1887

Abstract

Understanding host and pathogen factors that influence tuberculosis (TB) transmission can inform strategies to eliminate the spread of ). Determining transmission links between cases of TB is complicated by a long and variable latency period and undiagnosed cases, although methods are improving through the application of probabilistic modelling and whole-genome sequence analysis. Using a large dataset of 1857 whole-genome sequences and comprehensive metadata from Karonga District, Malawi, over 19 years, we reconstructed transmission networks using a two-step Bayesian approach that identified likely infector and recipient cases, whilst robustly allowing for incomplete case sampling. We investigated demographic and pathogen genomic variation associated with transmission and clustering in our networks. We found that whilst there was a significant decrease in the proportion of infectors over time, we found higher transmissibility and large transmission clusters for lineage 2 (Beijing) strains. By performing evolutionary convergence testing (phyC) and genome-wide association analysis (GWAS) on transmitting versus non-transmitting cases, we identified six loci, , , , , and , that were associated with transmission. This study provides a framework for reconstructing large-scale transmission networks. We have highlighted potential host and pathogen characteristics that were linked to increased transmission in a high-burden setting and identified genomic variants that, with validation, could inform further studies into transmissibility and TB eradication.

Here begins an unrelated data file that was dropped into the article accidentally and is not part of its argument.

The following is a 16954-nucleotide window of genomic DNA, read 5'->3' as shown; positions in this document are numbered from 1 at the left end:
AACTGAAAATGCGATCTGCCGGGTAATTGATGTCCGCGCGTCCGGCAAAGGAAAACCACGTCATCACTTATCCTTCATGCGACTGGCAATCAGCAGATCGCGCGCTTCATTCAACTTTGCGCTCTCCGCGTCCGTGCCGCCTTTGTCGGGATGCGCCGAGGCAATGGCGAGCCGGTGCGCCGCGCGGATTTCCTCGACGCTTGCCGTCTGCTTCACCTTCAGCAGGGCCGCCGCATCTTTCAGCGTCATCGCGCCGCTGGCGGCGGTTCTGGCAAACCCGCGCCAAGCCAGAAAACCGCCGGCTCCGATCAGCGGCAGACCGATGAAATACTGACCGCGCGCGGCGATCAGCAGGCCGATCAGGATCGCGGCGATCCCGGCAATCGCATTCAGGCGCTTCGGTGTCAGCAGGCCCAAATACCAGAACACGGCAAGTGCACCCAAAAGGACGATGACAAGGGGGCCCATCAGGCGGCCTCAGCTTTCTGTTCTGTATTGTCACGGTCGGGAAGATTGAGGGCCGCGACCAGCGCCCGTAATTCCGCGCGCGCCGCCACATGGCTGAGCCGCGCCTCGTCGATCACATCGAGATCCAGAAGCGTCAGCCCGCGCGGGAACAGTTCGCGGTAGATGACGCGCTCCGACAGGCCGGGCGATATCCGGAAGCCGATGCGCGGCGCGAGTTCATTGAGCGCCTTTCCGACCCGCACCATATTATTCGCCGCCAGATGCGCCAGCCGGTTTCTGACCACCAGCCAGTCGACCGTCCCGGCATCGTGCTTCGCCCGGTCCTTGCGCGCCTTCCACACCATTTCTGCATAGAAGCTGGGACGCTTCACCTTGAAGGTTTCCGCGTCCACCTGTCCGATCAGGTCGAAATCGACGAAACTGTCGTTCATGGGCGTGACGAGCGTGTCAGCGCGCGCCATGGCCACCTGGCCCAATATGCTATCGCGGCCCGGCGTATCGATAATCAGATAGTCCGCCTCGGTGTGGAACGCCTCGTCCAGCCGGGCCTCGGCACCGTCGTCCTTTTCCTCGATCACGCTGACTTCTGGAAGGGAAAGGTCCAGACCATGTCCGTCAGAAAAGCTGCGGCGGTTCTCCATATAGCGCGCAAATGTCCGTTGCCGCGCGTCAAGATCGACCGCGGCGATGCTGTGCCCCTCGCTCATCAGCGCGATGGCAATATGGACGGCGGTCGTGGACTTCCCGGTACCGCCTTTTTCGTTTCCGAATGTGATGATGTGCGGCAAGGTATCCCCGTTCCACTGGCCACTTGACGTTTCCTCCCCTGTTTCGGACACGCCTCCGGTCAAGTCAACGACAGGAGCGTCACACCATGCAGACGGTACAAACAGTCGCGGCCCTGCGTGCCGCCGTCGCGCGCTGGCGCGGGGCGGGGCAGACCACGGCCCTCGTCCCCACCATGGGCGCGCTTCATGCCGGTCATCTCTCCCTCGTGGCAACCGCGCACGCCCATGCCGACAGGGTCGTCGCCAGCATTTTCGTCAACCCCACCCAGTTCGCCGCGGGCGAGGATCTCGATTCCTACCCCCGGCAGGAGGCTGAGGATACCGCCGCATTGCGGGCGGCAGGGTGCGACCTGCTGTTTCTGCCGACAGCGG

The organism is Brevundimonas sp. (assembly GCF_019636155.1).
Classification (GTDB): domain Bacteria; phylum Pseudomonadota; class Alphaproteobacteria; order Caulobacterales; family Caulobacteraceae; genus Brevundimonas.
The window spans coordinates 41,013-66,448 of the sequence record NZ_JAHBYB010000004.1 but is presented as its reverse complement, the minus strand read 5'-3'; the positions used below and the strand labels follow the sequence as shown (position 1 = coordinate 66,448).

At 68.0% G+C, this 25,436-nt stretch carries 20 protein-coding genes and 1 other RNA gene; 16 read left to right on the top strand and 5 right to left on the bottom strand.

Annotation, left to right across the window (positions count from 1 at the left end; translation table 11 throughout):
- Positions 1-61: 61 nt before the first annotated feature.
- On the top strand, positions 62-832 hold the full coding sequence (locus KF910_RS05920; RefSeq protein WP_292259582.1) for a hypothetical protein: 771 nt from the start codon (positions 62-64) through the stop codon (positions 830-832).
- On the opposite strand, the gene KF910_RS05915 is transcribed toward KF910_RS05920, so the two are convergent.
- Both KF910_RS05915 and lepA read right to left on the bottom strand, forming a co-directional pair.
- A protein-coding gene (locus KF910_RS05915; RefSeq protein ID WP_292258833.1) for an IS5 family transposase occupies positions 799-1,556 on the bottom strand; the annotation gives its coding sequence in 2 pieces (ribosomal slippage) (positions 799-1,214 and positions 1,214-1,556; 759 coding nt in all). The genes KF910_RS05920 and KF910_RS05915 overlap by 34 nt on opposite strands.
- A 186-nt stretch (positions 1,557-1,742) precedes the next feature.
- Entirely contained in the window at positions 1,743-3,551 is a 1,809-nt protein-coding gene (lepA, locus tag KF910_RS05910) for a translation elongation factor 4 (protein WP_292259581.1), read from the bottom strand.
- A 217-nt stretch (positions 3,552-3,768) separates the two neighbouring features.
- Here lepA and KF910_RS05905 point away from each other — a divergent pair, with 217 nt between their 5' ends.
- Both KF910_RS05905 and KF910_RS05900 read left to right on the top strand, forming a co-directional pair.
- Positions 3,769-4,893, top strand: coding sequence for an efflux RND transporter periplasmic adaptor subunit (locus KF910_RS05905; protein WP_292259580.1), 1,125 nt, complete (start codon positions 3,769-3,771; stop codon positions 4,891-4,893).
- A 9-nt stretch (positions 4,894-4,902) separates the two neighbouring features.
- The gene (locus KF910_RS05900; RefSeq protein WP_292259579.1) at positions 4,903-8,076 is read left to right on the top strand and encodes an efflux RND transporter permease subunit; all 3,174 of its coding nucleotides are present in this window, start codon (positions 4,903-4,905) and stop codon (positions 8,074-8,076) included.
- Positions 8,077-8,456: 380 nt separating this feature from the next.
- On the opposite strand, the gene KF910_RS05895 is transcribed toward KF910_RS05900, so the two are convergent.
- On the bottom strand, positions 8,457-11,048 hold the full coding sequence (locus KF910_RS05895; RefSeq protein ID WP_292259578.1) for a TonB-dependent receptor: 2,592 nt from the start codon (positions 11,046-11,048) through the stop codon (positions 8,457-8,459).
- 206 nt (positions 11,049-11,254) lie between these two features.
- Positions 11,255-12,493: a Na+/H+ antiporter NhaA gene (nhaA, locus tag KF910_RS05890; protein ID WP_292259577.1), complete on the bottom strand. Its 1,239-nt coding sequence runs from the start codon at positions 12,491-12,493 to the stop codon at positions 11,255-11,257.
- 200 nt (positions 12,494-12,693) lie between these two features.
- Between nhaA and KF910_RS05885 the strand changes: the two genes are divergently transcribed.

Funding
This study was supported by the:
  • Taane G Clark , Wellcome Trust , (Award 096249/Z/11/B)
  • Taane G Clark , Medical Research Council , (Award MR/M01360X/1)
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2020-04-01
2020-06-04
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